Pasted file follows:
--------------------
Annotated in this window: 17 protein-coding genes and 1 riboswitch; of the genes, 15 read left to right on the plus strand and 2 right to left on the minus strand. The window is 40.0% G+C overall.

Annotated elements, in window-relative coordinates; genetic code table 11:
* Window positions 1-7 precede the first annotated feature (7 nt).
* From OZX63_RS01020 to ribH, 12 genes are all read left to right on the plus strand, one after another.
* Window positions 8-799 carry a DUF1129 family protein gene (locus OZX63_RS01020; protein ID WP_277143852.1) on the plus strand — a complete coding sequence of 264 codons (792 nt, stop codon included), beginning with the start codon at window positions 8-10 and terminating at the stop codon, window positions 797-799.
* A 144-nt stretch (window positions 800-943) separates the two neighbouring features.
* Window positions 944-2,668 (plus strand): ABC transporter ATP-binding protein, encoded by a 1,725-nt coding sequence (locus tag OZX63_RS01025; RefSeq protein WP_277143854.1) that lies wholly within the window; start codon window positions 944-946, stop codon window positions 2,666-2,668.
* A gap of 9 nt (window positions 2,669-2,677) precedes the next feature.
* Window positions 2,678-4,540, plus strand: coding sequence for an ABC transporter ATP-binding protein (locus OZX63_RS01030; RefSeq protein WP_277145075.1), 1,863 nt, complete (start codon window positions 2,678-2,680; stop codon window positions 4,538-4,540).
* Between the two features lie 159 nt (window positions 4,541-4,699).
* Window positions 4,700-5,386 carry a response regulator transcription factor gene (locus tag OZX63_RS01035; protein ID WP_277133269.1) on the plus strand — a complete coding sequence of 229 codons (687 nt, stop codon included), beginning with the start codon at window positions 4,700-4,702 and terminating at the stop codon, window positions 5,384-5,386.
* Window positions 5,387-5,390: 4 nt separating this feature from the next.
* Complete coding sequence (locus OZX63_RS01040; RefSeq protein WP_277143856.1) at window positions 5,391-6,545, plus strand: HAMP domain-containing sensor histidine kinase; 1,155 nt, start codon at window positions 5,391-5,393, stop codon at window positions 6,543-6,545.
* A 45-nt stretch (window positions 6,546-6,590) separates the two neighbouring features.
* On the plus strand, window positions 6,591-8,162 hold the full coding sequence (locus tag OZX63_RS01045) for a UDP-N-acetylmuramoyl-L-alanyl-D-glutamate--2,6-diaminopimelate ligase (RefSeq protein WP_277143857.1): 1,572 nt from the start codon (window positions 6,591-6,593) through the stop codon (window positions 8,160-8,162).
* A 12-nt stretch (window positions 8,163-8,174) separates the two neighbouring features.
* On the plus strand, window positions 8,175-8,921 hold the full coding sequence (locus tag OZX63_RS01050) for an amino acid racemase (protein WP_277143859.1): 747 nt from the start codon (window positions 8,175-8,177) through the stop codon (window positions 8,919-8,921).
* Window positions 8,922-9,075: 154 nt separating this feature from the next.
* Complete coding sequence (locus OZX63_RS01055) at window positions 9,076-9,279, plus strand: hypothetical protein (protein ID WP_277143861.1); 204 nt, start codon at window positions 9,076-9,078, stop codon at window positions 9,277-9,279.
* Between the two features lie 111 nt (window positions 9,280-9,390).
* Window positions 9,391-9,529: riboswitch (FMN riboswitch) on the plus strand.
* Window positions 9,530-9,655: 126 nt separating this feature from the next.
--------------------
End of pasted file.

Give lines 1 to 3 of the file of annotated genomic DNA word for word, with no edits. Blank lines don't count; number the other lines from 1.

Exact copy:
Annotated in this window: 17 protein-coding genes and 1 riboswitch; of the genes, 15 read left to right on the plus strand and 2 right to left on the minus strand. The window is 40.0% G+C overall.

Annotated elements, in window-relative coordinates; genetic code table 11:
* Window positions 1-7 precede the first annotated feature (7 nt).